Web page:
When I’m in one of my black-humor moods, the kind into which I was plunged last night upon reading that comment thread, I tend to say, “the reason all the T-shirts say ‘RACE FOR THE CURE’ is that ‘RACE FOR THE REASONABLE ACCOMMODATION’ doesn’t fit neatly on one side of the shirt.” By which I mean, of course, that the discourse of the cure is everywhere, and the discourse of reasonable accommodation, so far as I can see, is understood only by those people who already know something about disability, disability law, ramps, kneeling buses, in-class paraprofessionals, and job coaches. It’s almost like a kind of sign language, spoken only by those who are already disability-literate.

So yes, some things should be cured, and their cure would be an unambiguous species-wide good.  Tay-Sachs disease, for example.  Alzheimer’s.  Perhaps Parkinson’s and Huntington’s, too.  But Down syndrome and deafness aren’t anything like these.  So when I see people saying (and this is a comment recommended, at last count, by 60 readers!),

Are babies who are born with cleft palates fundamentally who they are so we should not use surgery to fix them? Are babies born with a genetic disorders such as celiac disease, Tay-Sachs or Sickle-cell be lft to suffer because to do anything would compromise “who they are?” This is ridiculous. If there’s something you can do to help your children get along better in the world you do it. Anything else is about you and is fundamentally selfish.

I have to say, are you seriously comparing Down syndrome to fatal conditions? Have you the faintest idea what in the world you’re talking about?  Sure, you should do things to help your children get along better in the world.  Janet and I do those things too.  That’s why we watch what Jamie eats, and try to make sure he stays active in swimming and basketball and tang soo do (and lately, 45-minute workouts at the gym with his father).  That’s why Janet downloads all kinds of music onto his iPod and talks to him about the differences between rock and folk and punk and soul and blues.  That’s why we buy him all the art books he asks for, from Leonardo to Edward Hopper.  That’s why we hire a tutor for an hour per week to help him with his second-year French homework, because even though he’s mastered the verb endings for the past participles of regular verbs in the passé composé (é for -er verbs, i for -ir verbs, u for -re verbs, and don’t tell me you didn’t know that), he has trouble with the irregular verbs and more trouble understanding why “aller” takes être rather than avoir as its auxiliary.  And we do all this, believe it or not, without medical intervention.  We simply try to build on his strengths and compensate for his weaknesses (he still has no idea how to spend or keep track of money, which is either a disability or a qualification for an eight-figure bonus, depending on whether you have Down syndrome or a job on Wall Street).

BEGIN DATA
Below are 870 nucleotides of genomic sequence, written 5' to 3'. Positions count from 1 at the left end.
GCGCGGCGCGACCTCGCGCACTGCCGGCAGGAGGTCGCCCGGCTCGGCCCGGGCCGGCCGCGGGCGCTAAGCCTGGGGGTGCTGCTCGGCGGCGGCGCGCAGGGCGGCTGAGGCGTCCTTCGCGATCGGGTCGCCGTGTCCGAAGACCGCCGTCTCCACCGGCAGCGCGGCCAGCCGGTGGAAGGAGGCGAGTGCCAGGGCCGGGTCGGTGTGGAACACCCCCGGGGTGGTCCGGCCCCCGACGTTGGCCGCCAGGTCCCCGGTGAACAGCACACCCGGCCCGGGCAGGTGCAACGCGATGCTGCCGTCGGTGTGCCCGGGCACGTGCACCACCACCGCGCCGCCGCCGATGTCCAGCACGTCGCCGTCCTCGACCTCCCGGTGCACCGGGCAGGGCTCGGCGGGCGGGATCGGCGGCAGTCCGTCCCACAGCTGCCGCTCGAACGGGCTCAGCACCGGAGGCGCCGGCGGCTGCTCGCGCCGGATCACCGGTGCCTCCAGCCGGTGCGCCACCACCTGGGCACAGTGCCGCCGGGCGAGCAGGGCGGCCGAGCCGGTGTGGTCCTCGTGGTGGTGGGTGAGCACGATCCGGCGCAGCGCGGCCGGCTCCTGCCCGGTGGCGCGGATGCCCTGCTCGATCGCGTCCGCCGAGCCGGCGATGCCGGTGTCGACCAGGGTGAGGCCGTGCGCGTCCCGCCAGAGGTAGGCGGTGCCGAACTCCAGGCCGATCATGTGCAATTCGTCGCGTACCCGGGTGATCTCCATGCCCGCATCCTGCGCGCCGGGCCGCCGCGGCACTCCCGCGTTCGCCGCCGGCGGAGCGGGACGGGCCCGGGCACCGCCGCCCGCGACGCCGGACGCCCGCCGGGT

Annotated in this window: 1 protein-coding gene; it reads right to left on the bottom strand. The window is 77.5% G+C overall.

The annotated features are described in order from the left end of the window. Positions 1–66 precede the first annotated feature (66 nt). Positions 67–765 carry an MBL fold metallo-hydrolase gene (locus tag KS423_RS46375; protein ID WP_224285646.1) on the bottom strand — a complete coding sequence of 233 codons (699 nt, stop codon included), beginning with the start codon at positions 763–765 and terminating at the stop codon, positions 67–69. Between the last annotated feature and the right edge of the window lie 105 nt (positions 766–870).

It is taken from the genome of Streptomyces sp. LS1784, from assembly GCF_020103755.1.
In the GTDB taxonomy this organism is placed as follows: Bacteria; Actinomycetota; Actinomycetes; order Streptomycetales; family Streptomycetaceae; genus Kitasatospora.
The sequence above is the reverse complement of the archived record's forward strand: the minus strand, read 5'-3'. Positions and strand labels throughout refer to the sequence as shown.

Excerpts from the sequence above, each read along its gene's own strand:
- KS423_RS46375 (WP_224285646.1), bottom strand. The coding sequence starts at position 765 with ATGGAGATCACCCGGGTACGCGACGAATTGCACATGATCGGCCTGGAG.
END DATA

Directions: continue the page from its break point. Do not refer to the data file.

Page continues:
The second thing is that the entire premise of the discussion here is wrong, wrong, wrong, and the wrongness starts in Ms. Belkin’s second paragraph.  Once again with feeling:

But what if Cash’s Down syndrome could be cured—or, more precisely, be mitigated?

Yeah, well, so much for that “more precisely.” Because once the word “cure” appears—as it does, unfortunately, in Ms. Belkin’s concluding question to her readership—the game is up, and the brain shuts down.  Of course cures are good!  Only crazy selfish irresponsible people are against cures.

But as the great Allen Iverson once said, we’re talking about mitigation.  Not a cure, not a cure, not a cure, we’re talking about mitigation.  Mitigation.  Not a cure.  Not a cure.  I mean, how many times do I have to say it?  We’re talking about mitigation.  Not a cure.

Actually, it’s even more tenuous than that.  We’re talking about the potential for the mitigation of some aspects of Down syndrome.  Not a “cure.”

It isn’t until the 69th comment (recommended by only six readers!) that someone points this out.  Laura from Boston, you win the thread:

This really isn’t a question of curing Down Syndrome; it’s a question of mitigating certain aspects of Down Syndrome to make it easier for those with DS to live independent, healthy lives.

See, we’re talking about potential mitigation.  Not a cure!  And mitigation can take many forms—including reasonable accommodation!  That’s right, folks, when you make it easier for people with disabilities to get around in society, whether they have mobility impairments or intellectual disabilities, you are mitigating the effects of their disabilities.  And who could possibly be against that?  Clearly, the only people who oppose support services, vans, job coaches, widened doors and bathroom stalls, closed captioning, Braille, guide animals and handicapped-parking spaces are selfish, irresponsible, deluded, and even colonialist.  Let’s fix these broken people today!

And don’t forget to race for the reasonable accommodation while you’re at it.


Posted by Michael on 01/14 at 08:10 AM